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I'm tempted to have a go at it myself after the recent situation with 2 Metcalfe kits not being the same size.

Also there doesn't seem to be much about in N gauge that is suitable for what I might be planning

Chris
 

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Bob
Need some advice. Have begun making my first scratchbuilt building. Its a good shed based on a real one, will try and scan in image tomorow of an old photo. It is wooden with brick base, and slate roof. I have cut out the sides and the platform is a spare metcalfe offcut. The walls are made from white mounting board, scribed vertically according to your technique to similate tonge and groove boarding. The originl building was painted white. How should I achieve a similar look whist highlighting the scribed surface? Cant see any need to paint it white. Secondly when using the, rather thin brick paper, is it best to cut out the card backing first, prior to gluing on the paper, and triming off any excess, or should I glue it to the card first and cut when dry? Thanks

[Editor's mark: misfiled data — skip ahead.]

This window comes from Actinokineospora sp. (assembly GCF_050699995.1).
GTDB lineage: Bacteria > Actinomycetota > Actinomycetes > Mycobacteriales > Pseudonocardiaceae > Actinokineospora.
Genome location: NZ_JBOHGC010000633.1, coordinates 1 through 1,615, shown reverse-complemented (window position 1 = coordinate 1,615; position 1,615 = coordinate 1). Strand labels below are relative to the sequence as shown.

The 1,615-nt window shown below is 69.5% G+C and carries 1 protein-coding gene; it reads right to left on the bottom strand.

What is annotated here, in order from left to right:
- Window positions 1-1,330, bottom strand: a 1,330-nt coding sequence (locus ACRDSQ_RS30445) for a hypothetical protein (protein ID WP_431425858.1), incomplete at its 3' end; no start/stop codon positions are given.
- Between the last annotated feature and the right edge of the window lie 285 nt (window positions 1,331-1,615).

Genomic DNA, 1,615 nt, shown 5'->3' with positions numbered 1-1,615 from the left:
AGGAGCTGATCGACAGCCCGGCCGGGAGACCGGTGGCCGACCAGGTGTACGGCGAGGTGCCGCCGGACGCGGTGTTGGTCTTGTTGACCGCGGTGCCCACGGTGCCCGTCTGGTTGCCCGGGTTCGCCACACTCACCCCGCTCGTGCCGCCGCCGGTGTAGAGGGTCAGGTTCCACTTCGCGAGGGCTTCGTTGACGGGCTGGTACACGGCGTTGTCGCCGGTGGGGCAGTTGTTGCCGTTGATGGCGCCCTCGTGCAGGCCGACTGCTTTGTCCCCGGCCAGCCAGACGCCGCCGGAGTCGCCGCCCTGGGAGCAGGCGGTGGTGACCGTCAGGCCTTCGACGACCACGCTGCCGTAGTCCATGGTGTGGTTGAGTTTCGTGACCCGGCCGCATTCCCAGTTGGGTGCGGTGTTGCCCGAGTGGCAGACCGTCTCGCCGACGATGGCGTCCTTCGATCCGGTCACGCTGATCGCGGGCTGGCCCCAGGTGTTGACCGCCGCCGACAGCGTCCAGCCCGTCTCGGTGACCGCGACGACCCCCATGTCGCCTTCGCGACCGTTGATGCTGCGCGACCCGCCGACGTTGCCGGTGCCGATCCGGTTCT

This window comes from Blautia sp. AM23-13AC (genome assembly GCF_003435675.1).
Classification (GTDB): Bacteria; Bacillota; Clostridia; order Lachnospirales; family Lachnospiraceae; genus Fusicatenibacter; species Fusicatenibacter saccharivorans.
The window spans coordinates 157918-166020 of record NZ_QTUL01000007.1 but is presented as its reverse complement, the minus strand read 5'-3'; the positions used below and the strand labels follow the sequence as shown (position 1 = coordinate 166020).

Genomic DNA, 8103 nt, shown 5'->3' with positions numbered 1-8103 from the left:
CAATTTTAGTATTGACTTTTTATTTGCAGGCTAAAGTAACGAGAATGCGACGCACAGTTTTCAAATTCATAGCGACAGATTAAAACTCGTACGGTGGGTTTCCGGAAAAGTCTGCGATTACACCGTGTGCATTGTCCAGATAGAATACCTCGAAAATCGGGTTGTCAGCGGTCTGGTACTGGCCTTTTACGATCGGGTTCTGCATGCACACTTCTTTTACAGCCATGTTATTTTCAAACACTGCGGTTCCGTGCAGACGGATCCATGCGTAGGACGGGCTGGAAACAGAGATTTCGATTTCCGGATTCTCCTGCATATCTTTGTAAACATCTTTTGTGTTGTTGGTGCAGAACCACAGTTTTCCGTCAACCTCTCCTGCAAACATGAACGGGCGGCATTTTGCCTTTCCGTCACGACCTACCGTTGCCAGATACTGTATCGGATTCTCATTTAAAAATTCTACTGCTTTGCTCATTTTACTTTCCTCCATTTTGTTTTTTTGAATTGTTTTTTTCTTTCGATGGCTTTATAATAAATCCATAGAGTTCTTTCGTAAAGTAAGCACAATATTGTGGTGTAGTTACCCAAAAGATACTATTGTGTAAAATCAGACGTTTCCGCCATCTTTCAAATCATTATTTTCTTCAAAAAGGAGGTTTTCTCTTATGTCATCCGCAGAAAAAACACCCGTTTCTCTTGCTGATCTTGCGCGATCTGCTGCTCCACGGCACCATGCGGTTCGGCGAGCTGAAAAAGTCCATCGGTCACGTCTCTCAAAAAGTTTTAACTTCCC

K
 

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Hi keekster. With regard to the white building. On scribed walls I would always apply a thin coat of paint of the required colour as this accentuates the scribing as you are dealing with two different surfaces, the smooth uncut surface and the rougher finish inside the cut and this produces two different shades of your colour. If you are sure you don't want to do this then get a small off cut of card and scribe it the same as your model then get some white water colour paint with just a touch of black in it and wash it over the surface of the scribed card then quickly wipe it off with a soft piece of cloth. You may have to try it a couple of times till you get the wash right for your building. If this seems a bit drastic then get a very sharp hard pencil and lightly, very lightly, go over the scoring. Again try this on a piece of scrap card first. Finally I have to say it is not a good idea to leave a white card surface in the raw as it is so easily marked and almost impossible to clean without marking it further.
The brick paper is marked out over size, put on after the card is cut out and the surplus folded over the card edges. This also applies to door and window openings.
 

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Thanks Bob, I'll have a go with the wash on a piece of scrap card first. I have a numerous tubes of artists acrylic to choose from so should be able to get the right colour. Heres a pic of the building.

I have simplified the roof, into 2 pitches, to make construction easier. I've bought some office gum for the brick paper. Is it best to glue up the card or the paper.
Thanks again
K
 

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Hi keekster64
No doubt Bob will advise you further on your building requirements.